The time span and geographic range of Edmontosaurus overlapped with Tyrannosaurus, and an adult specimen of E. annectens on display in the Denver Museum of Nature and Science shows evidence of a theropod bite in the tail. Counting back from the hip, the thirteenth to seventeenth vertebrae have damaged spines consistent with an attack from the right rear of the animal. One spine has a portion sheared away, and the others are kinked; three have apparent tooth puncture marks. The top of the tail was at least 2.9 metres (9.5 ft) high, and the only theropod species known from the same rock formation that was tall enough to make such an attack is T. rex. The bones are partially healed, but the edmontosaur died before the traces of damage were completely obliterated. The damage also shows signs of bone infection. Kenneth Carpenter, who studied the specimen, noted that there also seems to be a healed fracture in the left hip which predated the attack because it was more fully healed. He suggested that the edmontosaur was a target because it may have been limping from this earlier injury. Because it survived the attack, Carpenter suggested that it may have outmaneuvered or outrun its attacker, or that the damage to its tail was incurred by the hadrosaurid using it as a weapon against the tyrannosaur.
Another specimen of E. annectens, pertaining to a 7.6 metres (25 ft) long individual from South Dakota, shows evidence of tooth marks from small theropods on its lower jaws. Some of the marks are partially healed. Michael Triebold, informally reporting on the specimen, suggested a scenario where small theropods attacked the throat of the edmontosaur; the animal survived the initial attack but succumbed to its injuries shortly thereafter. Some edmontosaur bone beds were sites of scavenging. Albertosaurus and Saurornitholestes tooth marks are common at one Alberta bone bed, and Daspletosaurus fed on Edmontosaurus and fellow hadrosaurid Saurolophus at another Alberta site.
Extensive bone beds are known for Edmontosaurus, and such groupings of hadrosaurids are used to suggest that they were gregarious, living in groups. Four quarries containing edmontosaur remains are identified in a 2007 database of fossil bone beds, from Alaska (Prince Creek Formation), Alberta (Horseshoe Canyon Formation), South Dakota (Hell Creek Formation), and Wyoming (Lance Formation). One edmontosaur bone bed, from claystone and mudstone of the Lance Formation in eastern Wyoming, covers more than a square kilometre, although Edmontosaurus bones are most concentrated in a 40 hectares (0.15 sq mi) subsection of this site. It is estimated that disassociated remains pertaining to 10,000 to 25,000 edmontosaurs are present here.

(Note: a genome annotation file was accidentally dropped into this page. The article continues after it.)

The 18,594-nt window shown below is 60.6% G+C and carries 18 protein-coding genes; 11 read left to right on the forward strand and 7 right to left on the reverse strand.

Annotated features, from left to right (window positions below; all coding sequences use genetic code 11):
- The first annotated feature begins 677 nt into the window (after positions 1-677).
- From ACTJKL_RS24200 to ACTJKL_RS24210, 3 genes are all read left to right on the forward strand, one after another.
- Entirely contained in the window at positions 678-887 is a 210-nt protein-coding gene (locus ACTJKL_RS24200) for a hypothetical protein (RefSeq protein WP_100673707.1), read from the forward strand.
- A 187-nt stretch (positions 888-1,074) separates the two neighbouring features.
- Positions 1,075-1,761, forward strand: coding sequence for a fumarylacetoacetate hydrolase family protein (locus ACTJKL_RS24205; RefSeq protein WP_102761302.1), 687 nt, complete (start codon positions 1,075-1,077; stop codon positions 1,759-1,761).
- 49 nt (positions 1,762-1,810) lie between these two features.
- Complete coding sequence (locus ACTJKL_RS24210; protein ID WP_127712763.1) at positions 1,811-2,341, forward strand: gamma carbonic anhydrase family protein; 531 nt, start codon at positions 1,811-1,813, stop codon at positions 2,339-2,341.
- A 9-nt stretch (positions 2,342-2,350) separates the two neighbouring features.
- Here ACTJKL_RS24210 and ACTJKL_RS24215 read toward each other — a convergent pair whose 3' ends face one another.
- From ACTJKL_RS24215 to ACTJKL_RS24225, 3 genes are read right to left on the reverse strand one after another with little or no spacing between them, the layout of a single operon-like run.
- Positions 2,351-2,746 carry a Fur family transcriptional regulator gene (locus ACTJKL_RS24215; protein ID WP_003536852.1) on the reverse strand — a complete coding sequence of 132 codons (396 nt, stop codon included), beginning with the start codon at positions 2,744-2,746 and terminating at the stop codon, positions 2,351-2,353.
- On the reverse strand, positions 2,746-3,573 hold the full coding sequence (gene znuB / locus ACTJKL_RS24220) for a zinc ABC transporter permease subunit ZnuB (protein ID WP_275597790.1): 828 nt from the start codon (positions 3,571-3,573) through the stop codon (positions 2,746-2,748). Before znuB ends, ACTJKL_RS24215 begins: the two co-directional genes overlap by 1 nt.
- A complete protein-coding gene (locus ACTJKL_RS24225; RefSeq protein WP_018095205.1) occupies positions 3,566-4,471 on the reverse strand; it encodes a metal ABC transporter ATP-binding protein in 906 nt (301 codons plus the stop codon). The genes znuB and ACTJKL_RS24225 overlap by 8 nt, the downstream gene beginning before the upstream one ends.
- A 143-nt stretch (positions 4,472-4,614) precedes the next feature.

Unlike many other hadrosaurids, Edmontosaurus lacked a bony crest. It may have had soft-tissue display structures in the skull, though: the bones around the nasal openings had deep indentations surrounding the openings, and this pair of recesses are postulated to have held inflatable air sacs, perhaps allowing for both visual and auditory signaling. Edmontosaurus may have been dimorphic, with more robust and more lightly built forms, but it has not been established if this is related to sexual dimorphism.
Because of its wide distribution, which covers a distance from Alaska to Colorado and includes polar settings that would have had little light during a significant part of the year, Edmontosaurus has been considered possibly migratory. A 2008 review of dinosaur migration studies by Phil R. Bell and Eric Snively proposed that E. regalis was capable of an annual 2,600 kilometres (1,600 mi) round-trip journey, provided it had the requisite metabolism and fat deposition rates. Such a trip would have required speeds of about 2 to 10 kilometres per hour (1 to 6 mph), and could have brought it from Alaska to Alberta. The possible migratory nature of Edmontosaurus contrasts with many other dinosaurs, such as theropods, sauropods, and ankylosaurians, which Bell and Snively found were more likely to have overwintered. In contrast to Bell and Snively, Anusuya Chinsamy and colleagues concluded from a study of bone microstructure that polar Edmontosaurus overwintered.